Sen. Chuck Grassley, R-Iowa, enjoys widespread support for his re-election, from Republicans and Democrats. A Quinnipiac University poll released on Monday shows Grassley has a 68 percent approval rating, and voters favor his re-election by a 54-33 percent.
"Iowans seem to like their political leaders, with U.S. Sen. Charles Grassley looking like a strong reelection bet and U.S. Sen. Joni Ernst off to a good start," said Peter A. Brown, assistant director of the poll, in a statement. "Even four in 10 Democrats think Grassley deserves another term."
Ernst received a 52-32 approval rating, while 48 percent of voters approved of Republican Gov. Terry Branstad.
The numbers appear to bode well for Republican presidential candidates who are looking to take back the state in a presidential election year. Iowa has gone for the Republican presidential nominee just once in the last seven elections when it picked President George W. Bush in 2004.
Quinnipiac's most recent survey of Iowans' thoughts on the presidential race showed Wisconsin Gov. Scott Walker leading Donald Trump in June. Since that time, the gap between the two men appears to have narrowed in Iowa. But statewide polling has yet to determine whether Trump's controversial remarks in front of an Iowan crowd about Sen. John McCain's military service and Trump's faith hurt him in the Hawkeye State, as recently released surveys included polling of Iowa from before he made the comments.
The new Quinnipiac poll shows a mixed bag for the GOP in other battleground states. In Colorado, Republican Sen. Cory Gardner, enjoys a 48-28 percentage point approval rating little less than one full year since his election. Senior Sen. Michael Bennet, D-Colo., has a 41-31 approval rating, but voters indicated 40-32 percent that he does not deserve to be re-elected. Several declared GOP candidates are vying to replace him, and a few more may still jump into the race.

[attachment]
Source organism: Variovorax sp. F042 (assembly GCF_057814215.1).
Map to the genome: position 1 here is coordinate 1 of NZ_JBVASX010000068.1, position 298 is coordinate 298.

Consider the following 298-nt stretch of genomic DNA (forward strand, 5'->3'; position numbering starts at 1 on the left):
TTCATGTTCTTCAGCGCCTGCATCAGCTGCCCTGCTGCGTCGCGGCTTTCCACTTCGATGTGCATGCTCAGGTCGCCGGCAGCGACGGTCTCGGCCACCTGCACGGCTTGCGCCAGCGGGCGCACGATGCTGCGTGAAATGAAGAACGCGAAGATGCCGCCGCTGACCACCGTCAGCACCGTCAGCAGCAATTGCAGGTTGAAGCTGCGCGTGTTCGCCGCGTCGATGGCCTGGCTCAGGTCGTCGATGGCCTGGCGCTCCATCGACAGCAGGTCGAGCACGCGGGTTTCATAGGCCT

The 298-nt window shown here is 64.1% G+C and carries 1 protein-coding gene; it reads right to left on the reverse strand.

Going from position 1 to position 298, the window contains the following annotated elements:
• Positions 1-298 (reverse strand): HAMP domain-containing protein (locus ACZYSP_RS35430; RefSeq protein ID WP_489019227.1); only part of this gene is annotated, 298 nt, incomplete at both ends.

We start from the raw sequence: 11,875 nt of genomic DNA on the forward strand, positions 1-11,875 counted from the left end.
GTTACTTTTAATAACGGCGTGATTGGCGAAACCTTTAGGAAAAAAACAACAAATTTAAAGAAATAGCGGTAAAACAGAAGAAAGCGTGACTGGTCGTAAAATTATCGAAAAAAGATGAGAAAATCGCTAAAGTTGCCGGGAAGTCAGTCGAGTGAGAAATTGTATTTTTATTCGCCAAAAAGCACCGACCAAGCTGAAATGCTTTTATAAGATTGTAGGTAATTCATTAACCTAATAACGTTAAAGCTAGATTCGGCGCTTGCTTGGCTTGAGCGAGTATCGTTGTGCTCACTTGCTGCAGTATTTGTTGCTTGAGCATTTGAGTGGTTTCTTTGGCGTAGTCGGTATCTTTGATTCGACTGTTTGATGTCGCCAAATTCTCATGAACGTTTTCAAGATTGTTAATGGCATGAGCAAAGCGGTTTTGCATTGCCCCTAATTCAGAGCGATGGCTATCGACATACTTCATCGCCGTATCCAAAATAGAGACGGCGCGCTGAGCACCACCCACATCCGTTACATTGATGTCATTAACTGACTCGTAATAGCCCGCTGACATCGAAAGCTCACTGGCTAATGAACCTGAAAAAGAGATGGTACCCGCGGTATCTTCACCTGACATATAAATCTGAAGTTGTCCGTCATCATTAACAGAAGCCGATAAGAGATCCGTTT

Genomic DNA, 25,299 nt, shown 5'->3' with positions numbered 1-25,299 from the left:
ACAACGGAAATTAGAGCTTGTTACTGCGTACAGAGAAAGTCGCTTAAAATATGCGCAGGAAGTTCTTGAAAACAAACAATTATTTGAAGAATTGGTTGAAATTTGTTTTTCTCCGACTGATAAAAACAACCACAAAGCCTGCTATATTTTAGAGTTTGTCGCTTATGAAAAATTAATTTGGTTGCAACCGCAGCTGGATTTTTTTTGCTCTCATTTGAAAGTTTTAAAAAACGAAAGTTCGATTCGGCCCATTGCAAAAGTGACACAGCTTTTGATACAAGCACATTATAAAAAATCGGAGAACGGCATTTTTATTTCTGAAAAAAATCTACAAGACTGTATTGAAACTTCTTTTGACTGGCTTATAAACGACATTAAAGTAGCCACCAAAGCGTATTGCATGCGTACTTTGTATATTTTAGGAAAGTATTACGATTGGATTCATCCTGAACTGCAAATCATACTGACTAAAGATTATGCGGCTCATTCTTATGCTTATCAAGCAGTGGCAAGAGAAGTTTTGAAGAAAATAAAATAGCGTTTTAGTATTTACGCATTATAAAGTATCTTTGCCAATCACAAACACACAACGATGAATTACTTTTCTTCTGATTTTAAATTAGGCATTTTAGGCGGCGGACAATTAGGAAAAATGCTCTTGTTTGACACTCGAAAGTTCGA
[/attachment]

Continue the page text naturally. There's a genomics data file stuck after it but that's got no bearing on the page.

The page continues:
In Virginia, things look more unpleasant for the Republican Party. Virginia's top three statewide officials, all Democrats, each received an approval rating of 50 percentage points or greater. Sen. Mark Warner, who narrowly defeated Republican challenger Ed Gillespie less than one year ago, now enjoys a 59-26 percent approval rating. While the electorate resoundingly favored statewide Democrats, it was split nearly even on whether to remove the Confederate flag from Virginia license plates.
While last year's midterm elections remain closer in time than next year's presidential election, early polling shows good news for Republicans in Iowa and Colorado, while Democrats are having success in Virginia.